Now transfer the dough to a bowl greased with butter. If you use oil, the bread can absorb it, cover it wih a wet towel and put it someplace to rise where you won’t forget about it. I usually set my timer because I will forget about it as often as not. It’s not the end of the world. If you find something that looks like it’s trying out for a a part in a horror movie, just punch it down and go on with the second rise. Your bread might develop a sour dough taste but you may like it a lot. After about an hour, when the dough has doubled, punch it down and let it rise a second time. If you don’t have time, you can forget this rise but your bread will have a better texture if you let it rise twice.

After the second rise, divide the dough in two and shape into loaves. I use the smaller, 8 inch pans. Grease them well, especially in the corners. Let dough rise in the pans, then put them in a 375 degree oven and let them bake for about 25-30 minutes. I always brush my loaves with butter as soon as they come out of the oven because we like a soft crust. Let the loaves cool completely before you wrap them for keeping. That is assuming you keep them around that long. If my kids are home, they slice off large hunks, toast it then slather it with good butter and homemade raspberry jam. I scold them but always have a slice too.

I woke up this morning knowing I was better as my first thought was not, “where is my inhaler?” but rather, “what the heck happened to my house?” It was so dirty! For the first time since coming down with this virus, I wanted to clean and clean I did. Then I hit the garden. I picked the peas and checked the rest and do I have my work cut out for myself. The broccolii is ready, the cabbage is ready, the cauliflower is ready, the basil must be turned into pesto and on and on. My first zucchini ready and I am busy planning a dinner fit for a king. This is my mid morning tea break and I will still take a nap but It is wonderful to feel so good again. I will post later when I take another break but for now, it is on to my garden. YEAH!!!

When it comes to my food, I am not a big risk taker. I have always frozen my peas and to break out of my comfort zone and try drying them is very hard for me. I work so hard for those peas and we are so fond of them but I am committed to trying to use the lowest energy for of preservation and drying is it for peas. So today is the day. I figure the worst that will happen is that they will not taste fresh picked and will end up in soup. Soup for me is like wallpaper-it hides a multitude of sins. I dried a bunch of raspberries last week. The surprise was how long it took.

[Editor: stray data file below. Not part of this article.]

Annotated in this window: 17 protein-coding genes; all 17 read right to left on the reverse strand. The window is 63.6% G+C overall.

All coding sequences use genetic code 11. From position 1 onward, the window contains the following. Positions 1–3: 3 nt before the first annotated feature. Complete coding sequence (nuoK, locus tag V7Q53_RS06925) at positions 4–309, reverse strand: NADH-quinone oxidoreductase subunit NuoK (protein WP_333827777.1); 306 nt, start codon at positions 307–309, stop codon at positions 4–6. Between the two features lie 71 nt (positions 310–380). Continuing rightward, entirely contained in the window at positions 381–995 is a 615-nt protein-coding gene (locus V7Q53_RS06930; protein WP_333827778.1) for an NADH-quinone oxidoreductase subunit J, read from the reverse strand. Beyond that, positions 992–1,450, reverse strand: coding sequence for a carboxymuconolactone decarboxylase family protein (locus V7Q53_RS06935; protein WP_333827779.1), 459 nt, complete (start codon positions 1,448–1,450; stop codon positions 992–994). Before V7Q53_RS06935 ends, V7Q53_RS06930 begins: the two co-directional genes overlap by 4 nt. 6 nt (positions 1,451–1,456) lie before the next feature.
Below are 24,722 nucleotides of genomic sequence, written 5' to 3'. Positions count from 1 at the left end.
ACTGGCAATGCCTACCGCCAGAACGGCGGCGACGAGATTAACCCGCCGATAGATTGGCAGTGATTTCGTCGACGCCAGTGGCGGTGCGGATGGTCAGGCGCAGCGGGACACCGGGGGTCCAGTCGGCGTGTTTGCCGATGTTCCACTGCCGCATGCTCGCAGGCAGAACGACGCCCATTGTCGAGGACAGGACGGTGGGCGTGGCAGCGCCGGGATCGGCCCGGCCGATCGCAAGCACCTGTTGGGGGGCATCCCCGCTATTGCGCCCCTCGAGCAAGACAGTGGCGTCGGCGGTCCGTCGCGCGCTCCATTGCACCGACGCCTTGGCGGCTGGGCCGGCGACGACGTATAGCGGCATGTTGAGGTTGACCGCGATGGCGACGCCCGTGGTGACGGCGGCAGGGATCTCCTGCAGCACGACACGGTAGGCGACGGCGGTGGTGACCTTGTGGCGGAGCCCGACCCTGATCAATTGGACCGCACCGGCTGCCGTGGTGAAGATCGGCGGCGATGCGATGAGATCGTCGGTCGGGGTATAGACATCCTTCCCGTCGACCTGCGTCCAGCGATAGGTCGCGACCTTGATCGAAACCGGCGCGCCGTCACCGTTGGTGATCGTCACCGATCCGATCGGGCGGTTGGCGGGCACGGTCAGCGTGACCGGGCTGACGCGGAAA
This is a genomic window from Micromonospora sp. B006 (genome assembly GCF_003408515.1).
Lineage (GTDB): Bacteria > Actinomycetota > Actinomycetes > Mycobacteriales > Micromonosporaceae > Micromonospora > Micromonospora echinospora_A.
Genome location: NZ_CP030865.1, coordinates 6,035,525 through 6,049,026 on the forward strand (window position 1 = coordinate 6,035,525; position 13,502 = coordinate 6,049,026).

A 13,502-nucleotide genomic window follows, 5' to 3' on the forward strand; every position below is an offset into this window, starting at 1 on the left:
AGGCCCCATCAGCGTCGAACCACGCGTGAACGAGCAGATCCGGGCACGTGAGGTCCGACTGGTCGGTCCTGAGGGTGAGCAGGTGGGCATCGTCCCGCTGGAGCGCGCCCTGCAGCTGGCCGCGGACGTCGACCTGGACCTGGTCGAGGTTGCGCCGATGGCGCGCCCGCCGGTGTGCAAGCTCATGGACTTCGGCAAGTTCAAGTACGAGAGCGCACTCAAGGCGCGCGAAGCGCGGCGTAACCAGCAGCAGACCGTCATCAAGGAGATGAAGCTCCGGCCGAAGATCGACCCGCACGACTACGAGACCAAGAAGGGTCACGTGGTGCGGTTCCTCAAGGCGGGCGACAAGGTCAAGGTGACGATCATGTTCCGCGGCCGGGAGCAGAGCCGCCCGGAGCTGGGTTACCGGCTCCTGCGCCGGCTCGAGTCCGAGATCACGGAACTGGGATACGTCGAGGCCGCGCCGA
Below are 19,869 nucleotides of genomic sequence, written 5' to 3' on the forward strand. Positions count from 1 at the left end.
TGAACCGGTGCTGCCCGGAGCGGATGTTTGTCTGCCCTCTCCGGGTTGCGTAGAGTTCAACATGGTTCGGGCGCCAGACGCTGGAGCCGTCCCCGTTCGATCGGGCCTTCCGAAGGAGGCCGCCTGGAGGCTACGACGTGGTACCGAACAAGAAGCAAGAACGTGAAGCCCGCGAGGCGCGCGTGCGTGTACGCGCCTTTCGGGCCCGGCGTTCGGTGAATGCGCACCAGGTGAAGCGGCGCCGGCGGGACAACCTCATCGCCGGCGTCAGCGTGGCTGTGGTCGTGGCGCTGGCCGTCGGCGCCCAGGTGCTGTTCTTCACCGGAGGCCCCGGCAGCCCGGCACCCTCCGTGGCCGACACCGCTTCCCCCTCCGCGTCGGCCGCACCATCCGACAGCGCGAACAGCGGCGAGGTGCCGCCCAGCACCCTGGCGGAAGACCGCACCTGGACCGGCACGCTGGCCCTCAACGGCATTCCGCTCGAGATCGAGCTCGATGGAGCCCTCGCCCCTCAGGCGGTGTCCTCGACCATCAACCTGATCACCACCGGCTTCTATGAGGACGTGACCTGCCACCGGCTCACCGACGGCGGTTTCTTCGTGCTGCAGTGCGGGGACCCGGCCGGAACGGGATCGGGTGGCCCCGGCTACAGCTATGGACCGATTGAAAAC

Bruce and I are going to have a contractor come by and talk about doing some work on the house. We need new windows, a new double flu chimney and a drainage system to keep the basement drier. Of course, we can’t afford to have all of this done. We will need to pick and chose for what makes us the most energy independent and efficient. We also need to think of the work load. Every year my DH has to climb the ladder and put up and take down the storm windows. It is really not safe and will become harder as we get older. If anything ever happens to Bruce, I will have to pay someone to do that chore. It may make sense to do the windows right now. Our house was built in 1864. The windows are not a lot newer than that. They still have the wavy lines in them. I know the pay back for windows is a long time but I think there is more to consider. As energy gets more expensive, the payback time will shorten. We have also lost a good deal of our savings over the past 2 years. I would rather spend on something concrete that see it weep away in another market crash.

I appreciate the private emails inquiring about my health. I am better but still sleeping a lot and generally laying low. This is one nasty virus but so far no one else here is sick. I will pickle some beets today, get the peas in the dehydrator and make a loaf of bread. I will get the girls to pick the berries. That will be it for me.

The weather is so crazy. It is downright cold in the mornings. At least it is bright and sunny. The garden looks surprisingly good but it is late for sure. We will have to check out good season extenders to ensure a decent harvest.